20        amaretti macaroons or 3/4 c graham cracker crumbs
 2 1/2 oz  (1/2 c) blanched, toasted almonds or hazelnuts
 2 tbs     sugar
 2 oz      unsalted butter, melted
 4 oz      semisweet chocolate
 1 lb      semi or bittersweet chocolate
 1 1/2 c   cream
 3 tbs     dutch process cocoa
 3 tbs     instant espresso powder (optional)
 1 c       sugar
 1/2 c     rum (or 3/4 to 1 c Frangelico or Irish cream)
 4 large   eggs, lightly beaten
 2 lb      cream cheese at room temperature
 Adjust a rack one-third up from the bottom of the oven and preheat the
 oven to 375 degrees (F). 
 Process the macaroons in a food processor or blender until they are
 about as fine as graham cracker crumbs.  Transfer the crumbs to a mixing
 bowl and process the nuts and sugar together until rather fine.  Mix the
 nuts with the macaroon crumbs.  Add the melted butter and stir to
 moisten the crumbs evenly. 
 Turn the crumb mixture into the bottom of a 9 inch springform pan. 
 Spread the crumbs evenly over the bottom of the pan with your fingertips
 and then press down firmly to form a compact crust.  Bake for 8 minutes
 then set aside to cool.  When cool, set the pan in the freezer to chill
 the crust. 
 Meanwhile, cut the chocolate into small pieces and place it in the top
 of a double broiler over warm water on low heat.  Stir frequently until
 melted and smooth.  Pour the melted chocolate over the chilled crust and
 quickly spread it with the bottom of a spoon til it covers the crust,
 stopping 1/4 inch away from the edge.  Brush melted butter onto the
 sides of the pan and return to the freezer. 
 Preheat the oven to 350 degrees. 
 Cut the chocolate for the filling into small pieces and place them in
 the top of a double boiler over warm water on low heat.  Let cook until
 almost completely melted and then stir until smooth.  Remove from the
 double boiler and set aside. 
 Scald 1/2 c of the cream over medium heat.  When a skin forms on top of
 the cream, strain or sift in the cocoa and espresso powder.  Whisk until
 smooth and cook for a few minutes, stirring constantly, until slightly
 thickened.  Stir in the rum and the remaining cream and set aside.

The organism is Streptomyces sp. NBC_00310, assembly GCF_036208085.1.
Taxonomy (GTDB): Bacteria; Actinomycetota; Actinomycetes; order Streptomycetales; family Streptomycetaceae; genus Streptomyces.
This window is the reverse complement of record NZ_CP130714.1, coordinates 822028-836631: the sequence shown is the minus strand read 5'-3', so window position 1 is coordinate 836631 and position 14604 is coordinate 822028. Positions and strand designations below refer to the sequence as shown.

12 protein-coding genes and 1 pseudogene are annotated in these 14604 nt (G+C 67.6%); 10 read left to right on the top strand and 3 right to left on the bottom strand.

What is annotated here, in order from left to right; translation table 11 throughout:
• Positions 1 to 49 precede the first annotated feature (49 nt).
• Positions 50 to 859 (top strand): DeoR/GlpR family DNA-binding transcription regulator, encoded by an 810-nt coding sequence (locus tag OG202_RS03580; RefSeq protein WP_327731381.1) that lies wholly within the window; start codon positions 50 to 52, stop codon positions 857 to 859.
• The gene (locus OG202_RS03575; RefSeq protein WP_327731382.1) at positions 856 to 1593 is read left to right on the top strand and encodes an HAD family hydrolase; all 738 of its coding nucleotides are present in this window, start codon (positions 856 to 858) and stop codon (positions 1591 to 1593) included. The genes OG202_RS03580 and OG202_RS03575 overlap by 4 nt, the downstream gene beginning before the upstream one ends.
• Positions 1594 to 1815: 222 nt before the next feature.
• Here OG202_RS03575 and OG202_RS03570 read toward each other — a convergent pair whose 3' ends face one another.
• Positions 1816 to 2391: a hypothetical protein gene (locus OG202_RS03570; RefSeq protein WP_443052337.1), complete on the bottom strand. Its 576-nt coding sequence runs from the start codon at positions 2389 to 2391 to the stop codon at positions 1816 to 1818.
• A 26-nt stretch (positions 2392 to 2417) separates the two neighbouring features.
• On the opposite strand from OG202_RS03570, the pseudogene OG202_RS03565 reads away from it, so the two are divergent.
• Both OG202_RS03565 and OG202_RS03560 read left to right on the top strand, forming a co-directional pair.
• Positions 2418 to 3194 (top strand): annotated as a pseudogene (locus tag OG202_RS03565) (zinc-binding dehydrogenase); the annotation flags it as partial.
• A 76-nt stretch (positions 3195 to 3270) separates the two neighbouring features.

Beat the cream cheese til it is soft and fluffy, scraping the beaters
 once during the process.  Add the sugar and beat, scraping the bowl
 occasionally, until the mixture is smooth.  Add the chocolate and then
 the cream mixture while beating the mixture on low speed.  Continue
 beating until completely smooth, scraping the bowl occasionally.  Add
 the eggs and beat just til incorporated. 
 Remove the pan from the freezer and wrap it in two layers of aluminum
 foil.  Place the pan inside a larger, shallow pan.  Pour the filling
 into the pan and rotate it gently to level the filling.  Place the pan
 in the oven.  Before closing the door, pour 1/2 to 1 inch of water into
 the larger pan. 
 Bake the cheesecake for one hour (the cake will not be set all the way
 but will still move rather liquidly when moved).  Turn off the oven and
 let the cake stand for an hour in the oven with the door open slightly. 
 Remove the cake from the oven and remove the springform pan from the
 larger pan.  Remove the foil and let the cheesecake sit until it has
 cooled to room temperature.  Chill the cake, uncovered, overnight before
 cutting it. 
 The cheesecake may be glazed with seedless fruit preserves that have
 been melted and then boiled to reduce slightly.  Brush the glaze over
 the top and sides of the cake.  Serve topped with whipped cream. 
 You can use any liquer you want in this recipe, just adjust the amount
 added according to how strong the flavor of the liquor is (I've even
 made this with Boggs cranberry liquer).  I generally leave out the
 espresso powder as the flavor of the liquer and the chocolate go well by
 themselves.  You may also want to leave out the alcohol and just use
 espresso powder to flavor it, if you do so, increase the amount of cream
 added to compensate for the reduction in liquid. 
 When the recipe says to beat the cream cheese til light and fluffy,
 you'd better believe it means it, the longer you beat the cream cheese
 mixture, the creamier the cake will be. 
 I generally do not use a glaze or whipped cream on this as I find the
 complex flavours of the ingredients stand for themselves.  You can also
 leave out the chocolate that is poured on the crust though I usually do
 it as it adds a nice dimension and keeps the crust more crisp. 
 As a final warning, if properly baked, this cheesecake literally cannot
 be cut the same day it is made.  It must set up in the refrigerator
 overnight or it will be a sloppy mess.